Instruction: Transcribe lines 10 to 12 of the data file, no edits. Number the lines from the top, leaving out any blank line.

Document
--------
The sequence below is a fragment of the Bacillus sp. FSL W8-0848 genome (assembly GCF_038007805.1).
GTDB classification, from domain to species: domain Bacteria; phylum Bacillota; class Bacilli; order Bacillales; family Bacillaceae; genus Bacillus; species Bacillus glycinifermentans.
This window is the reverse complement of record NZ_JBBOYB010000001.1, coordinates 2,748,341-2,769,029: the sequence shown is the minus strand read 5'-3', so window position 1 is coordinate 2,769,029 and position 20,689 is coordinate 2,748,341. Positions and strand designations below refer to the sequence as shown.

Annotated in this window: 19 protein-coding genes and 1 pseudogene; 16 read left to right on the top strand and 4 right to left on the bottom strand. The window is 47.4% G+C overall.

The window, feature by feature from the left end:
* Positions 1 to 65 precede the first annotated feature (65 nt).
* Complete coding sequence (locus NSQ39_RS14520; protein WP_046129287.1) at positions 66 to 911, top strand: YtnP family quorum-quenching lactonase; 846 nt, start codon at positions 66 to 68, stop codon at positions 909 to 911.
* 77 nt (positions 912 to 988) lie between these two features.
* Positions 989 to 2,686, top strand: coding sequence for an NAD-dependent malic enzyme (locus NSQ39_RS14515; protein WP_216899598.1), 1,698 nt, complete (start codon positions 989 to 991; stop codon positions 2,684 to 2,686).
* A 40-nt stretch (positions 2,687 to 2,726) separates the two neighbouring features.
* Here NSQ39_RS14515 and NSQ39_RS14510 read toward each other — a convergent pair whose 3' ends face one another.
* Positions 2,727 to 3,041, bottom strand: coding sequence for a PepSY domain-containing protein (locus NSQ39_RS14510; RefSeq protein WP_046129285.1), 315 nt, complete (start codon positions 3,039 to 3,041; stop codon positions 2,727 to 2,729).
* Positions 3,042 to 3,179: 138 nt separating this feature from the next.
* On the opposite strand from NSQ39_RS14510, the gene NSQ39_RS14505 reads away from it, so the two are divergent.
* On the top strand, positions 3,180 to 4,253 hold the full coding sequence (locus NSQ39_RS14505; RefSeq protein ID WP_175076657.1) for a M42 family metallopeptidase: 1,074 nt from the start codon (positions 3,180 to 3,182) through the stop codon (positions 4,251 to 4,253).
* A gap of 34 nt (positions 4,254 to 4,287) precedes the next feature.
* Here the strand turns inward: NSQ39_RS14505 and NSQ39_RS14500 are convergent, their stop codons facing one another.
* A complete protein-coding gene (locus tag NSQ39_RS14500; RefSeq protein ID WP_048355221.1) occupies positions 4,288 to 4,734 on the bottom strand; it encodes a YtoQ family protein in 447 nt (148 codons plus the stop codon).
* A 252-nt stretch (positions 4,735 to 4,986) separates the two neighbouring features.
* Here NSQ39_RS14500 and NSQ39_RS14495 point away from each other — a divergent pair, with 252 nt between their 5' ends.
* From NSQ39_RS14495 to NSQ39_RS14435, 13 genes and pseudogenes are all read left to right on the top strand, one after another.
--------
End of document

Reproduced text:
* A 40-nt stretch (positions 2,687 to 2,726) separates the two neighbouring features.
* Here NSQ39_RS14515 and NSQ39_RS14510 read toward each other — a convergent pair whose 3' ends face one another.
* Positions 2,727 to 3,041, bottom strand: coding sequence for a PepSY domain-containing protein (locus NSQ39_RS14510; RefSeq protein WP_046129285.1), 315 nt, complete (start codon positions 3,039 to 3,041; stop codon positions 2,727 to 2,729).